If you are not confortable with the speed the group is traveling, it is better to safely drop out of the formation and trail behind the group.  If you do leave the group, give a thumbs up so others know you do not need assistance.  DO NOT drop back and ride directly behind the sweeps (trailing ride managers).  Drop back 100 yards or more and trail the group to the next stop.  Let the group leader know your concerns about the speed of the group and we will take that into consideration and adjust our group speed if necessary.

Do not “Rubber Band” in the group.  Rubber banding is when you allow the distance in front of you to vary during the ride.  Creating larger, then smaller, then large gaps between the rider in front of you.  This makes it very difficult for the riders behind you to maintain their speed and distance from the rider in front of them.


On twisty, curvy mountain roads, RIDE YOUR RIDE!  Never ride above your comfort or skill level on these or any roads.  If you prefer a slower pace, then by all means, ride at a slower pace.  Twisty, curvy roads is one place we are ok with riders leaving larger gaps between bikes.  Ride at your skill level!  When the road straightens out, safely close the gab with the rider ahead of you.  Safety is always our number one priority!

Whether riding staggered or single file, it is always best to look well ahead of the bikes in front of you for obstacles, road conditions or upcoming curves.  Don’t fixate on the bike directly in front of you. In curves, always look deep into the curve, where you want to end up.


Each rider should periodically check their mirrors to ensure no one is left behind, or having trouble on the road.  Also, keep an eye on the leader so you don’t miss any hand signals.

If you pull out of formation, give the others riders around you a hand signal if you are having trouble, or are just leaving the group for the day.  A thumbs up means everything is ok. Thumbs down means you are having trouble and need assistance. One of the ride managers will pull off with you and provide assistance.  He/She will also communicate with the group lead and keep him/her advised.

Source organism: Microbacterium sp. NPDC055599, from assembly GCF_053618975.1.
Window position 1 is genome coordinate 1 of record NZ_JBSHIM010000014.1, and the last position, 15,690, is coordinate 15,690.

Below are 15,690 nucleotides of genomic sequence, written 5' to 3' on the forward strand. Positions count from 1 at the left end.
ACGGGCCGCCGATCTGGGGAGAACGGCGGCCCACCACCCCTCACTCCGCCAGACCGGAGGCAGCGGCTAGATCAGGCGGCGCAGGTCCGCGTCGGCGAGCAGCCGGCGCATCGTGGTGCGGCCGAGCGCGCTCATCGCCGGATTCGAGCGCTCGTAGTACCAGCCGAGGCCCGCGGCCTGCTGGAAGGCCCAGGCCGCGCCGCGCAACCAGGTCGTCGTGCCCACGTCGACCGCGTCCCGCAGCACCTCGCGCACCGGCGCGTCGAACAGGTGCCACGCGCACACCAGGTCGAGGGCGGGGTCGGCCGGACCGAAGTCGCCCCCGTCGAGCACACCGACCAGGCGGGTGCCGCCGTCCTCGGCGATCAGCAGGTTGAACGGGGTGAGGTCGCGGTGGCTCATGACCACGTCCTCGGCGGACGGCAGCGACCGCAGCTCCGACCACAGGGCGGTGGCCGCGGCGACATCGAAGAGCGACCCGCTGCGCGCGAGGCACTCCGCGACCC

If a rider leaves during the ride, the rest of the group should re-form the staggered formation by moving forward to fill the open space.  Do not move forward unless the rider staggered in front of you motions for you to move forward. Do not attempt to pass another rider in formation unless they know your intentions.  Do NOT leave your lane position (track), crossing into another bike’s path to fill an empty spot.

If you are not comfortable passing another motorcycle, do not feel pressured to do it. We will re-form our group at our next stop.


When the group is coming to a stop at a red light or stop sign, come to a stop in a side-by-side formation so our group takes up less space.  When the signal turns to green the lead bike proceeds thru the intersection first, with the rest of the group falling back into staggered formation.  Try and pull away quickly and safely, allowing more riders to make it thru the green phase of the signal.  If you get caught at a yellow or red light, DO NOT RUN THE LIGHT.  Come to a safe stop. The sweep rider will communicate with the lead rider and the group will slow down or pull over to allow the rest of the group to catch up.  Do not speed trying to catch the lead group.

Stop signs are a little different.  Traffic permitting, we may have road managers assist with traffic control and we will try and have the full group stay together as we proceed thru the intersection.  Always watch for other traffic on the road. Don’t assume traffic will stop just because we have road managers assisting with traffic control.  If cross traffic is an issue, come to a stop safely before proceeding thru the intersection. Safety is always our first priority!


We ride motorcycles for many reasons, but probably the most common reason is FUN!

The best way to have fun is to stay safe and enjoy the ride.  I know it’s cliche, but here goes…

It’s about the Ride, not the Destination!

If you have any questions about group riding, please speak with one of our road managers, or use our contact form to send us a message.  We are more than happy to respond and answer any questions you may have.

Get In Touch

Orange County IMRG

13031 Goldenwest St
Westminster, CA 92683

Orange County IMRG Email

Our Sponsoring Dealership

Indian Motorcycles of Orange County
13031 Goldenwest St
Westminster, CA 92683
(714) 908-4551

Email Us

    Your Message